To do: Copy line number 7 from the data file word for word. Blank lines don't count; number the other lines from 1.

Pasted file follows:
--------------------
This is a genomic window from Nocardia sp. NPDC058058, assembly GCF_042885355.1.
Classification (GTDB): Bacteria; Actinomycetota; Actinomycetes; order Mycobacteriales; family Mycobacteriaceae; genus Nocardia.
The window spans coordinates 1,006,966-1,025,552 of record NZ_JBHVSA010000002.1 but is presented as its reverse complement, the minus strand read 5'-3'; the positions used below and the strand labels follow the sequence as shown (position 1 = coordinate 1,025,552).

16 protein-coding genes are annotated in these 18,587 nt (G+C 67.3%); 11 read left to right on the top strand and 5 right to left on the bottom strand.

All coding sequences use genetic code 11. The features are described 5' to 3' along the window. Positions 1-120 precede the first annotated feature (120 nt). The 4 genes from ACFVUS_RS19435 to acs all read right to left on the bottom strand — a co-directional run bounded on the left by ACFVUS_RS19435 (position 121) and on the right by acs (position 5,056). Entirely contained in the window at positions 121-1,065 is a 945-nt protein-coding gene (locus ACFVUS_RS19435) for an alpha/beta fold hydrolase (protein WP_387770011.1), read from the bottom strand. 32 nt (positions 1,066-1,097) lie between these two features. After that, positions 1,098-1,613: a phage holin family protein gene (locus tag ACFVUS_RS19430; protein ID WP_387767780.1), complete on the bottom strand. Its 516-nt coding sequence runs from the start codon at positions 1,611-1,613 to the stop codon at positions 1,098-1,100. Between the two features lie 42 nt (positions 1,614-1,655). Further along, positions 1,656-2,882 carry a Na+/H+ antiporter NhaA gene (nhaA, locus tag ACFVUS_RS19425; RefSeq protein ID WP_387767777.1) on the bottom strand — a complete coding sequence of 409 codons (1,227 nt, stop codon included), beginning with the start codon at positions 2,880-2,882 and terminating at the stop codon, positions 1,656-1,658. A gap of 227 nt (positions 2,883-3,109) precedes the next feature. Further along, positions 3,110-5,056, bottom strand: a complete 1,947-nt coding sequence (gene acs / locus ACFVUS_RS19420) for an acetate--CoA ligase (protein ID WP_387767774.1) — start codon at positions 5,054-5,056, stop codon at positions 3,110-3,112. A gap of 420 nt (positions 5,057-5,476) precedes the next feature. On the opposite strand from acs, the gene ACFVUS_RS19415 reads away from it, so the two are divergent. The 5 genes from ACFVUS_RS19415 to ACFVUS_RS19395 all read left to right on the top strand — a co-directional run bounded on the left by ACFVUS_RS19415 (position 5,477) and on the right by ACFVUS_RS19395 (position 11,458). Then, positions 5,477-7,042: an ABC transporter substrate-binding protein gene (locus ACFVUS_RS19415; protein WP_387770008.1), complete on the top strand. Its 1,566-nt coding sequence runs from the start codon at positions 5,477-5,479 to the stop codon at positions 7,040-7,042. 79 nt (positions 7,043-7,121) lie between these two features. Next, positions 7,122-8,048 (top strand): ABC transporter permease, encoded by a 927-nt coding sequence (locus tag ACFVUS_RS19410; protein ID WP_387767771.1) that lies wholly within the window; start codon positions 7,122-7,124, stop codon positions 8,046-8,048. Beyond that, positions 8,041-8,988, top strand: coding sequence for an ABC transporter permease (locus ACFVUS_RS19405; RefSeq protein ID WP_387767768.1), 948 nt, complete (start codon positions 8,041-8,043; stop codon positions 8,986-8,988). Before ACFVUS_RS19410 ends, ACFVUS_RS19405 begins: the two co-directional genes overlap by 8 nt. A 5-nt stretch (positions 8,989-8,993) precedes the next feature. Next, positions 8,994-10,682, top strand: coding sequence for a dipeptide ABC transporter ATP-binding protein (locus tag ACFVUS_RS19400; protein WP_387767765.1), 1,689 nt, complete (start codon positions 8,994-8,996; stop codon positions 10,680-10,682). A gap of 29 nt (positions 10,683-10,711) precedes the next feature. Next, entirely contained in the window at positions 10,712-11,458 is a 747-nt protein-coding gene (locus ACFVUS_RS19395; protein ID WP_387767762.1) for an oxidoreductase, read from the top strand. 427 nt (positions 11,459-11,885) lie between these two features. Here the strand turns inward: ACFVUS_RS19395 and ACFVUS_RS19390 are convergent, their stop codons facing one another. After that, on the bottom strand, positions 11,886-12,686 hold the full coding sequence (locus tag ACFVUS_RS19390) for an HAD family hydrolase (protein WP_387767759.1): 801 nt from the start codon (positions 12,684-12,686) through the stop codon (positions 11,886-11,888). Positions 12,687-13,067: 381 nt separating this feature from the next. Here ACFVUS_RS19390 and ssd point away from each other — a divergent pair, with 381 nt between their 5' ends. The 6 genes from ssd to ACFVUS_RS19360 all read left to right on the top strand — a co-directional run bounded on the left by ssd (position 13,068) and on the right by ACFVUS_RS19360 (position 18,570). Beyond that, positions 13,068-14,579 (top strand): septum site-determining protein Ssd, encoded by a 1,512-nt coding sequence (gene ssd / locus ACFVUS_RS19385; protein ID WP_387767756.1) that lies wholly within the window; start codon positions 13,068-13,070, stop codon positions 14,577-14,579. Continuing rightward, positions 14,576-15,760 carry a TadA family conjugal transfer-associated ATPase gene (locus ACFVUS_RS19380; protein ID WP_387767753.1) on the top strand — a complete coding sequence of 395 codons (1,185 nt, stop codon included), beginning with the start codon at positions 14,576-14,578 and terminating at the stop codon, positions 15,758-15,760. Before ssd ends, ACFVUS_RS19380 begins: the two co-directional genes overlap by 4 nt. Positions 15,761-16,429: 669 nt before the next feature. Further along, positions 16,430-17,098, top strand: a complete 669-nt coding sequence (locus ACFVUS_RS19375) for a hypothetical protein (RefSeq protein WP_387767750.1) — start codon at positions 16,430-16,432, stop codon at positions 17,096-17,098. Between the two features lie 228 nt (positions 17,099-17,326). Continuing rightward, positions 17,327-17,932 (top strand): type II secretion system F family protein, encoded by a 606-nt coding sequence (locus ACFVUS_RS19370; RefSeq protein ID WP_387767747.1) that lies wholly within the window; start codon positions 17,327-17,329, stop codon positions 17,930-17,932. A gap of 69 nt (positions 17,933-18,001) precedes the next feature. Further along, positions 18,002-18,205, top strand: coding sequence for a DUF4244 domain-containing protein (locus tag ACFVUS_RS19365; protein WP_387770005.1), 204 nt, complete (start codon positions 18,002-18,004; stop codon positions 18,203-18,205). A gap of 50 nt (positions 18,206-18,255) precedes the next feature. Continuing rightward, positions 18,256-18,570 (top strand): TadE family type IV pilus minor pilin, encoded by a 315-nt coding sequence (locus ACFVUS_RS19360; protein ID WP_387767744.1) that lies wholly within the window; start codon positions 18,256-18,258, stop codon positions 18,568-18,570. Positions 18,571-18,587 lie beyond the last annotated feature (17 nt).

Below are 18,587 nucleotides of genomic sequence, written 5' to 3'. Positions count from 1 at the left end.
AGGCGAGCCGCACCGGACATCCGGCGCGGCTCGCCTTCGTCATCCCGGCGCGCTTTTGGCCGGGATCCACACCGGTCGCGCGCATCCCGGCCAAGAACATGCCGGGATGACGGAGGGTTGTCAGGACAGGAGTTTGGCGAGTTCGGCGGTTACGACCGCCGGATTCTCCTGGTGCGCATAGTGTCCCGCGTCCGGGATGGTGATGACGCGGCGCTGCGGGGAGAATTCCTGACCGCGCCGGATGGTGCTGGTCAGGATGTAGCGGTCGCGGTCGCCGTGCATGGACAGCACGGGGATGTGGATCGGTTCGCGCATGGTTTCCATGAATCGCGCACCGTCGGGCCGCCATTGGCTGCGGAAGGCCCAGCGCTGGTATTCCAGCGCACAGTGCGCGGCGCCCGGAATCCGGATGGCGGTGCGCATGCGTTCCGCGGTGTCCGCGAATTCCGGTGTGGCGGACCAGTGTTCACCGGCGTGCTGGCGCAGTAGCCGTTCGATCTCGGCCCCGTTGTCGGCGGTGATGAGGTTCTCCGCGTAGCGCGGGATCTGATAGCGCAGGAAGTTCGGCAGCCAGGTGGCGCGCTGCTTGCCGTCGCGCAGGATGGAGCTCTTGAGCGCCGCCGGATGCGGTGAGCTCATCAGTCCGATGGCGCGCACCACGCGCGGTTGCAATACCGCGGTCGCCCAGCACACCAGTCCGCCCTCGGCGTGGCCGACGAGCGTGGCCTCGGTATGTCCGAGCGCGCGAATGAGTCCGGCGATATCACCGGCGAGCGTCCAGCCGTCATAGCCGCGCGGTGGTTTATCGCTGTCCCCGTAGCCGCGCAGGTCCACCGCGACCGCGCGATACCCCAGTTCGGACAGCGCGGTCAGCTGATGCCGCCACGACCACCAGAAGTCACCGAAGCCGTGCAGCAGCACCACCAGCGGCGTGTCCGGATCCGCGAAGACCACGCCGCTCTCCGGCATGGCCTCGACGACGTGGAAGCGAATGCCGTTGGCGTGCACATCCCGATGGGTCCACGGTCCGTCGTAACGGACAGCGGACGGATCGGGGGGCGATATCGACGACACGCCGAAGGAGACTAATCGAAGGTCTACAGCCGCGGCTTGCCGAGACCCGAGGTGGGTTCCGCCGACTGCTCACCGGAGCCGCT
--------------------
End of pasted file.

AGGCGAGCCGCACCGGACATCCGGCGCGGCTCGCCTTCGTCATCCCGGCGCGCTTTTGGCCGGGATCCACACCGGTCGCGCGCATCCCGGCCAAGAACATGCCGGGATGACGGAGGGTTGTCAGGACAGGAGTTTGGCGAGTTCGGCGGTTACGACCGCCGGATTCTCCTGGTGCGCATAGTGTCCCGCGTCCGGGATGGTGATGACGCGGCGCTGCGGGGAGAATTCCTGACCGCGCCGGATGGTGCTGGTCAGGATGTAGCGGTCGCGGTCGCCGTGCATGGACAGCACGGGGATGTGGATCGGTTCGCGCATGGTTTCCATGAATCGCGCACCGTCGGGCCGCCATTGGCTGCGGAAGGCCCAGCGCTGGTATTCCAGCGCACAGTGCGCGGCGCCCGGAATCCGGATGGCGGTGCGCATGCGTTCCGCGGTGTCCGCGAATTCCGGTGTGGCGGACCAGTGTTCACCGGCGTGCTGGCGCAGTAGCCGTTCGATCTCGGCCCCGTTGTCGGCGGTGATGAGGTTCTCCGCGTAGCGCGGGATCTGATAGCGCAGGAAGTTCGGCAGCCAGGTGGCGCGCTGCTTGCCGTCGCGCAGGATGGAGCTCTTGAGCGCCGCCGGATGCGGTGAGCTCATCAGTCCGATGGCGCGCACCACGCGCGGTTGCAATACCGCGGTCGCCCAGCACACCAGTCCGCCCTCGGCGTGGCCGACGAGCGTGGCCTCGGTATGTCCGAGCGCGCGAATGAGTCCGGCGATATCACCGGCGAGCGTCCAGCCGTCATAGCCGCGCGGTGGTTTATCGCTGTCCCCGTAGCCGCGCAGGTCCACCGCGACCGCGCGATACCCCAGTTCGGACAGCGCGGTCAGCTGATGCCGCCACGACCACCAGAAGTCACCGAAGCCGTGCAGCAGCACCACCAGCGGCGTGTCCGGATCCGCGAAGACCACGCCGCTCTCCGGCATGGCCTCGACGACGTGGAAGCGAATGCCGTTGGCGTGCACATCCCGATGGGTCCACGGTCCGTCGTAACGGACAGCGGACGGATCGGGGGGCGATATCGACGACACGCCGAAGGAGACTAATCGAAGGTCTACAGCCGCGGCTTGCCGAGACCCGAGGTGGGTTCCGCCGACTGCTCACCGGAGCCGCT